Make Your Web Site
Work More So You Can Work Less
C.J. Hayden, MCC
Do you know how your web site fits into
the overall marketing strategy for your business? Do you have a strategy for
your web site as a marketing tool? If you're like many entrepreneurs I speak
with, you probably don't.
All over the world, small business owners are spending thousands of dollars
on building and maintaining web sites without being able to answer one big
question: What do you want your web site to do?
Creating a web site without a marketing strategy can be an expensive and
time-consuming mistake. Here's an illustration from the more familiar world
of paper and postage. Imagine that you hired a graphic designer, printed
5000 four-color tri-fold brochures, and when the boxes arrived, you asked
yourself, "Gee, what shall I do with these?"
That scenario may sound a bit embarrassing as it stands, but let's take it
further. Suppose the first idea that occurs to you is mailing your new
brochure to a list of 500 names you collected by exhibiting at a trade show.
But then you realize that you didn't design the brochure as a self- mailer
-- all 6 panels are filled with graphics and copy.
To mail your brochure, you will now need 500 envelopes. Of course you want
to use the ones printed with your address and logo, but how much do those
cost a piece? And do you have 500 in stock? What will be the cost in money
or time to get envelopes printed, addressed, and stuffed? How long will all
this take? Was any of this in your budget when you had the brochures
The brochure example can tell us much about what goes wrong in creating web
sites. Many sites are constructed to be simply electronic brochures.
Entrepreneurs often get their sites designed by sending their printed
brochure to a web designer, and saying, "Put this on the Web."
So here's what is wrong with that. If you want your web site to attract
traffic, your web site must be DESIGNED to attract traffic.
You have a choice in designing your site and integrating it with your
overall marketing strategy. You can choose to make your site an electronic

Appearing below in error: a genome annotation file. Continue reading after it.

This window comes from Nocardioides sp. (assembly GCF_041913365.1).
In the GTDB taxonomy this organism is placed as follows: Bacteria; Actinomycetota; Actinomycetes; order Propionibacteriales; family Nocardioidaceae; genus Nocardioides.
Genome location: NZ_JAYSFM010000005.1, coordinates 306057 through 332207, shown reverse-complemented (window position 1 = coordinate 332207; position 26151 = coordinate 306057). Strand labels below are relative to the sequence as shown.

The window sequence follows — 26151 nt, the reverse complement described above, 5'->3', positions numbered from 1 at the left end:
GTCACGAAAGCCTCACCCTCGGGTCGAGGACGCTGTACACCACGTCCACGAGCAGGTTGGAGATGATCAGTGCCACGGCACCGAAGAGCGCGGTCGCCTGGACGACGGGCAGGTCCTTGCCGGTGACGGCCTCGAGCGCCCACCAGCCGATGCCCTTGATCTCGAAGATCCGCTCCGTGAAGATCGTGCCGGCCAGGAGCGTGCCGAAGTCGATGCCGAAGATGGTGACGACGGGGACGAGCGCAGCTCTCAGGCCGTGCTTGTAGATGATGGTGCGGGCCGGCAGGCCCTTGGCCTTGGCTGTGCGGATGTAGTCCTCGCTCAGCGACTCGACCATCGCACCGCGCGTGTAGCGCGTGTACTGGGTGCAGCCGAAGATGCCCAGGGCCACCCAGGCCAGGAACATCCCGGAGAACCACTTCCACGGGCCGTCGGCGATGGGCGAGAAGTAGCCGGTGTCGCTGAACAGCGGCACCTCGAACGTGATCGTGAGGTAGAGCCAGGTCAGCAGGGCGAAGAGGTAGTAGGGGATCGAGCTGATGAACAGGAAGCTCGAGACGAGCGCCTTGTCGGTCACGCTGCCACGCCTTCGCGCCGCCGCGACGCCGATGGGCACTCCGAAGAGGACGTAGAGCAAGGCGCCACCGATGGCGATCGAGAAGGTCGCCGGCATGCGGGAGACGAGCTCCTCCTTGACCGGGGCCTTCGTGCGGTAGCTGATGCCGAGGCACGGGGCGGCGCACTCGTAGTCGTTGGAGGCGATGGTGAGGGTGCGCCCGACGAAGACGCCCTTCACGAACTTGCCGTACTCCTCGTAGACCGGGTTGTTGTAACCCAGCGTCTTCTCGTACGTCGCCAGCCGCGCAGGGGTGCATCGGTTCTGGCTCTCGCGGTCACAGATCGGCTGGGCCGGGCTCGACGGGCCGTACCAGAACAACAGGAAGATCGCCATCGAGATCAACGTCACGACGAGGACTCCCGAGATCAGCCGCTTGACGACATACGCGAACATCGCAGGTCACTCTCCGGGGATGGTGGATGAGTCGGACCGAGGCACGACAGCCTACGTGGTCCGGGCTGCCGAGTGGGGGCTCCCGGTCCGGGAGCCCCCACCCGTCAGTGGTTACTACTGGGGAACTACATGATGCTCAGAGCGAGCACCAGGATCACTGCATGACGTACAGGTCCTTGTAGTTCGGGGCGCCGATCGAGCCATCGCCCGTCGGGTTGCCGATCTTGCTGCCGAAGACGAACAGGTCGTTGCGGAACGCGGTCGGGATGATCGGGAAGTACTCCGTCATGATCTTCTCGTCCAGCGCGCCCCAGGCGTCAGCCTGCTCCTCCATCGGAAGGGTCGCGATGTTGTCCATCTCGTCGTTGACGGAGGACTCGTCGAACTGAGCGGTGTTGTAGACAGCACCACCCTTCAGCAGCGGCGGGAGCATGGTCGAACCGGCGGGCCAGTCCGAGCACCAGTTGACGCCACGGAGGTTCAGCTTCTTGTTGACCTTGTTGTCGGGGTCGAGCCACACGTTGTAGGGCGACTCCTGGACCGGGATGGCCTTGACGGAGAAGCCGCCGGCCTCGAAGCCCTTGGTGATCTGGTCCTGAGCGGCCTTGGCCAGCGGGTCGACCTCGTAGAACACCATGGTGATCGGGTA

brochure with no consideration of how to attract visitors built into the
design. If you do this, it means that you must direct traffic to your site
by other means -- advertise, promote, exhibit, speak, write, network,
prospect, mail, call, etc.
Unfortunately, most small business owners find this out after the fact. They
put up the site and then slowly realize that no one is seeing it. So they
start spending time and money on banner ads, on-line malls, classifieds,
postcards, bulk email, posting articles, exchanging links, and more.
The alternative is to design your site to attract traffic in the first
place. If you're going to spend all the time and money to build a web site,
doesn't it make more sense to have the site bring you customers rather than
you having to bring customers to the site?
To create a high-traffic web site, it must be search-engine friendly. 85-90%
of all web site traffic comes from search engines. When a customer types in
a keyword phrase you hope will bring them to you, your site needs to be one
of the top 10-30 results shown or that customer will never get to you. To
earn top positions in the major search engines, you or your web designer
must know the guidelines each engine uses to create its rankings, and mold
your site to meet them.
Some of these guidelines relate to the content of your site, and how it is
organized. Others have to do with the technical details of how your site is
constructed. If you don't want to know these specifics, you'd better hire
someone who does. That's the problem with letting just anyone who calls
themselves a web designer create a site for you.
Looking at a designer's portfolio of completed sites will tell you only a
small part of what you need to know about their abilities. Who wrote the
content for those sites? Who designed the page layout and navigation? Where
did the graphics come from? And here's the most important question: What did
the designer do to make those sites search-engine friendly?
It's a rare person who possesses the four-way combination of design ability,
technical expertise, marketing know-how, and search engine savvy to create
an attractive, useful web site that will attract traffic AND generate
paying customers. You know which of these capabilities you already have, and
what new skills you're willing to learn. Make sure you hire people who have
See you at the top of the rankings,
C.J. Hayden, MCC
C.J. Hayden is the author of Get Clients NOW! Since 1992, C.J. has been
teaching business owners and salespeople to make more money with less
effort. She is a Master Certified Coach and leads workshops internationally.
Read more of her articles at